And I think to myself what a wonderful world
In search of Louis Armstrong’s Brussels collage
Keywords:Jazz, Louis Armstrong
Unknown to many audiences, Louis Armstrong was a skilful bricoleur of collages, using the cardboard boxes of Ampex magnetic tape as his preferred canvas. Among his many collages, now held at the Louis Armstrong Archives in New York's Queens College, there is one that is based on a visual representation of Brussels, the capital of Belgium, the small West-European nation bordering France, the Netherlands, Germany, the Grand Duchy of Luxemburg, and, across the English Channel, the United Kingdom. Upon first sight, it is just another collage dedicated to a concert location, but a closer look reveals it is a rather remarkable piece of art. Not only is it one of Armstrong's most surreal collages, it also comprises not a single visual reference to Brussels or Belgium. A 1958 collage depicting Paris clearly shows the lower half of the Eiffel Tower, but the Brussels collage has no trace of the Atomium, Manneken Pis, beer, waffles, chocolate, or anything else that can be understood as typically Belgian. Instead we see cut-outs of nude women, a number of helmeted men staring into the yonder, and a vulture who seems to be attacking one of the men. The only thing which reveals that the collage is indeed referring to Brussels is its title at the bottom, in Armstrong's hand: 'BRUSSELLS BELGIUM' [sic]. What went on in the trumpeter's mind when he created this mysterious piece? How did his (possible) visit to Brussels trigger him into releasing an aggressive vulture onto his spectators? This article offers a reconstruction of the unfinished quest into the secrets behind this enigmatic collage.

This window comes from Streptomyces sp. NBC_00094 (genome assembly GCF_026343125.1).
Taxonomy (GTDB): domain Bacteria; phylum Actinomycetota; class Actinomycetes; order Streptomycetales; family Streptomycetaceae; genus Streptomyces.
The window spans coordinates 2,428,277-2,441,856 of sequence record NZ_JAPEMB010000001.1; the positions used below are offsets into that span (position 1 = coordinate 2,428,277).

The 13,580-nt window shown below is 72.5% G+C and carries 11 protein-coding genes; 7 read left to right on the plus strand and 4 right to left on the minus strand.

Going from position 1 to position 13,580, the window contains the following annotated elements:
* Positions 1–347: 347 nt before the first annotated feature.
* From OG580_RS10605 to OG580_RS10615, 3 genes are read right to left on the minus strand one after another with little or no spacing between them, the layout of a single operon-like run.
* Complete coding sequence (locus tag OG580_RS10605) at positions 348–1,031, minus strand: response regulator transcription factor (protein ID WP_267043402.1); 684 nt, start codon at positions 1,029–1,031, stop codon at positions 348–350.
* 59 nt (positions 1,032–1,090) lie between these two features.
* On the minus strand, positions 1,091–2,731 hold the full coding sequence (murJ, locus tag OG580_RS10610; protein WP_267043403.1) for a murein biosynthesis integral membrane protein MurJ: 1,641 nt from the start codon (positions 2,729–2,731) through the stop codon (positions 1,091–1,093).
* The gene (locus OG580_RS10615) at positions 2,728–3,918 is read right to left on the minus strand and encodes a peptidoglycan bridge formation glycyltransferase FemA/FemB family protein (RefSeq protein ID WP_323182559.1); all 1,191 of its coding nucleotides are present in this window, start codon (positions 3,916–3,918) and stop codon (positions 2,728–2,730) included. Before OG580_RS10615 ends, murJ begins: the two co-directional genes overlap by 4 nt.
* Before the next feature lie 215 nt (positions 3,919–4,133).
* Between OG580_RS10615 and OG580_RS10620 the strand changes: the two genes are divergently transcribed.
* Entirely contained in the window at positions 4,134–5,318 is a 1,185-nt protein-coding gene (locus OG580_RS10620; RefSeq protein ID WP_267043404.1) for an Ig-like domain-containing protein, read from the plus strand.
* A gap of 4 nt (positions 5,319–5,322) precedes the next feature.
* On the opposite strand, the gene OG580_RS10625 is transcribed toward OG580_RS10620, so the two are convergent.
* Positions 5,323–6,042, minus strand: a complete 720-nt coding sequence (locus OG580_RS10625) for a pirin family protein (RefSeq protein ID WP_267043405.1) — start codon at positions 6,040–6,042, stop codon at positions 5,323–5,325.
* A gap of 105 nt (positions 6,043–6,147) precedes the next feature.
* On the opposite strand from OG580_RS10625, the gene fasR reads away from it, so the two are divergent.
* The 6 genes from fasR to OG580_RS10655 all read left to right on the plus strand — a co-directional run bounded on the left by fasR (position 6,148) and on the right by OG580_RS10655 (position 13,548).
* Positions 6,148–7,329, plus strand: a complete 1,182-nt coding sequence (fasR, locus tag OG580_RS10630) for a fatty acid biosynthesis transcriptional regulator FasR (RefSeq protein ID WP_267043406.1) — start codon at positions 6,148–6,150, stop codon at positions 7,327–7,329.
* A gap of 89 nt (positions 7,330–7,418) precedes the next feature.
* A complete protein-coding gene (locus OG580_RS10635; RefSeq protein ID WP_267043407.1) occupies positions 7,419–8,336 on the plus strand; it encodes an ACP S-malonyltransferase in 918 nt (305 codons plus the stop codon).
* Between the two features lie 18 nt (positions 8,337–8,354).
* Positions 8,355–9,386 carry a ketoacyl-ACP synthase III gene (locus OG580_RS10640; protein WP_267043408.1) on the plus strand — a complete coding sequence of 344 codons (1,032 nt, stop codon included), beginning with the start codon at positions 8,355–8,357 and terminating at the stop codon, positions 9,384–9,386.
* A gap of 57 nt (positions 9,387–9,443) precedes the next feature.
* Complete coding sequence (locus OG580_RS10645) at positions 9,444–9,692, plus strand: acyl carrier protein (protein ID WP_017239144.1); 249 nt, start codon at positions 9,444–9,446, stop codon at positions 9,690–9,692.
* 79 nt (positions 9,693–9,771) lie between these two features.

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——(2017) ‘“And I think to myself what a wonderful world”. Op zoek naar Louis Armstrong’s Brusselse Collage’. FORUM+ 24/1. http://www.forum-online.be/nummers/forum-maart17/and-i-think-to-myself.
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